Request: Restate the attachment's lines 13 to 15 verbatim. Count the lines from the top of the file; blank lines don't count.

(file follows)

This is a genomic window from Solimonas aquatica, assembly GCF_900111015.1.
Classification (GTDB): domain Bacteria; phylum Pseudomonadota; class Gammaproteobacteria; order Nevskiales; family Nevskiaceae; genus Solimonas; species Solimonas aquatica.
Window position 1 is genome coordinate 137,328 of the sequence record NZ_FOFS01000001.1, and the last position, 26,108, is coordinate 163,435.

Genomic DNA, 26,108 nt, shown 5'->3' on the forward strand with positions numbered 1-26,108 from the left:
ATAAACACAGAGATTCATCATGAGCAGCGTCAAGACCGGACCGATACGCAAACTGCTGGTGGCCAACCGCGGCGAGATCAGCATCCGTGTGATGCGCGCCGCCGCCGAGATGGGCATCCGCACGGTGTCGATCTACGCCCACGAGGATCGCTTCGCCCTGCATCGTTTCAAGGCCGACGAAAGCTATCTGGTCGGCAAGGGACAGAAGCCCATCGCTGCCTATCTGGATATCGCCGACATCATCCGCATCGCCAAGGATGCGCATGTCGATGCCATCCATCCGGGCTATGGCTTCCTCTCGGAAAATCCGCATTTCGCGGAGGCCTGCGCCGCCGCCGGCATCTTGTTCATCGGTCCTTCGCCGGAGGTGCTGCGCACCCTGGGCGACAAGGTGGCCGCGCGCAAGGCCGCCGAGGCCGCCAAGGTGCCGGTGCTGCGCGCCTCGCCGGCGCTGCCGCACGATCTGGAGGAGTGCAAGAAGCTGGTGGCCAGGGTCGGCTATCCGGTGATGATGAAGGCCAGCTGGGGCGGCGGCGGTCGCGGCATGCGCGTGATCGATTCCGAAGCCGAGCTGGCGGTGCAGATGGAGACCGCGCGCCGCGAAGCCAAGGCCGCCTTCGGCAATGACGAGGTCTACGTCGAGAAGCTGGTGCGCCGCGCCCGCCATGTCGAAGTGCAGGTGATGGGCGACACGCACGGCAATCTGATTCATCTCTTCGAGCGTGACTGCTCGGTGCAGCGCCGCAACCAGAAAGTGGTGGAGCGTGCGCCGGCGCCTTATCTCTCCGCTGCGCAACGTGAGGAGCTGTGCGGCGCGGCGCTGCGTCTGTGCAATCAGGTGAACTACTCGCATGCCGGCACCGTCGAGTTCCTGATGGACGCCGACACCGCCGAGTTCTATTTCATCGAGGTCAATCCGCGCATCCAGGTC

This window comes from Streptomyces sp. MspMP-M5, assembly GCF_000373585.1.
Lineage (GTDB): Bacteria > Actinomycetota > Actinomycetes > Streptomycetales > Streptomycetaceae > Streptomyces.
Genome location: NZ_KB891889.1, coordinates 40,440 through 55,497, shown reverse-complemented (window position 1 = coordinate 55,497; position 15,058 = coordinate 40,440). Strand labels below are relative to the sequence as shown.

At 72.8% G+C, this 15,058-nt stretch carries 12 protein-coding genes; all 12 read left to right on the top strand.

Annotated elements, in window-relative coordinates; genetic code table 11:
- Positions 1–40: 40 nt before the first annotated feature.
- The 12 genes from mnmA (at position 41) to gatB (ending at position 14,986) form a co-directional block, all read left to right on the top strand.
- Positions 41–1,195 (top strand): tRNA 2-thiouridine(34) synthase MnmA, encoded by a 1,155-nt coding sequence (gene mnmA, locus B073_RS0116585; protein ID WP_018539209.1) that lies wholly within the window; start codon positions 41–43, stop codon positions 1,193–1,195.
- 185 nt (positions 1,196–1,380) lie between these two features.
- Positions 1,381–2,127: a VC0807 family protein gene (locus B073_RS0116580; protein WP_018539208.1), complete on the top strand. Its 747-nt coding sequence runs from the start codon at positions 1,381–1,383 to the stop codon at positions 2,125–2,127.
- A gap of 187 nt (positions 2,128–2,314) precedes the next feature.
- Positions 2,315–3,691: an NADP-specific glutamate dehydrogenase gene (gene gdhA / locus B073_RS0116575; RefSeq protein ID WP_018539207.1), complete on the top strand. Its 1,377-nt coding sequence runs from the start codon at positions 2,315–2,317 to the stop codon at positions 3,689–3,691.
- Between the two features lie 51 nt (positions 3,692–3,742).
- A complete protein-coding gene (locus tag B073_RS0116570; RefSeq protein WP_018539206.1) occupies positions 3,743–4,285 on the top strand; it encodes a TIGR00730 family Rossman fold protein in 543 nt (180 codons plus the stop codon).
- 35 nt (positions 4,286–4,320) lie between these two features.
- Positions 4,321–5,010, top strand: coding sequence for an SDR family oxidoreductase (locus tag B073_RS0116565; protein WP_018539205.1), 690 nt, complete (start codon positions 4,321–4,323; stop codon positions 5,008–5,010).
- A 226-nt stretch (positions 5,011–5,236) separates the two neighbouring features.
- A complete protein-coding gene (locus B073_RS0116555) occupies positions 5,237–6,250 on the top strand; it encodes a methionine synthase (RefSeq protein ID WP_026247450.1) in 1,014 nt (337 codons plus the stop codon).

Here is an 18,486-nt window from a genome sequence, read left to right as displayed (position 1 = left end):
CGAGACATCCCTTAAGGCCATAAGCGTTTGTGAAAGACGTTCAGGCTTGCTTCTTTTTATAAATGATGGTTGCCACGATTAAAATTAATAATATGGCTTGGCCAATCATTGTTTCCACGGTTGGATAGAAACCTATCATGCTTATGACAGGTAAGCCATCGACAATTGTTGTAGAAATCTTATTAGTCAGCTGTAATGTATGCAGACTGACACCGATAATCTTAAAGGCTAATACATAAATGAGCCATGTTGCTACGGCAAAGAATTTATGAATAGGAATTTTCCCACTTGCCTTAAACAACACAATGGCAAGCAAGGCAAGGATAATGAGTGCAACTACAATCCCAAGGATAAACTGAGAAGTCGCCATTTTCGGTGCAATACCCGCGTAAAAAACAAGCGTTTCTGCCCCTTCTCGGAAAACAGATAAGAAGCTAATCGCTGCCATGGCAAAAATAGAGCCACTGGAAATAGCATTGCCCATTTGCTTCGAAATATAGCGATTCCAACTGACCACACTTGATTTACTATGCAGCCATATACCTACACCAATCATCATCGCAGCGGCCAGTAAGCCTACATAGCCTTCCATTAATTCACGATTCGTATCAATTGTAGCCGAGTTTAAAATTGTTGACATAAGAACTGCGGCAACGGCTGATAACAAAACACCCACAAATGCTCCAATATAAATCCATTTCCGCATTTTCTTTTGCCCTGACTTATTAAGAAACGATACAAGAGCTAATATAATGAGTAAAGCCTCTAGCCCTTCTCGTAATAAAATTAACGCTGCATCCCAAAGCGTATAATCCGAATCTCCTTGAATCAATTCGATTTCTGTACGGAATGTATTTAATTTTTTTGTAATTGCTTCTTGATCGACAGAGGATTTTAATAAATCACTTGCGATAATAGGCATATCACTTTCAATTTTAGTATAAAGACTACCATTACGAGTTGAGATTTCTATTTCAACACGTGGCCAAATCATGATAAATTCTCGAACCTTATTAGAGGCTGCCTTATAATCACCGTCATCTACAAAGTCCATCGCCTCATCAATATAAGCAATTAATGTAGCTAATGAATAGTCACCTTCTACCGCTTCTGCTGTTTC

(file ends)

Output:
- Positions 41–1,195 (top strand): tRNA 2-thiouridine(34) synthase MnmA, encoded by a 1,155-nt coding sequence (gene mnmA, locus B073_RS0116585; protein ID WP_018539209.1) that lies wholly within the window; start codon positions 41–43, stop codon positions 1,193–1,195.
- 185 nt (positions 1,196–1,380) lie between these two features.
- Positions 1,381–2,127: a VC0807 family protein gene (locus B073_RS0116580; protein WP_018539208.1), complete on the top strand. Its 747-nt coding sequence runs from the start codon at positions 1,381–1,383 to the stop codon at positions 2,125–2,127.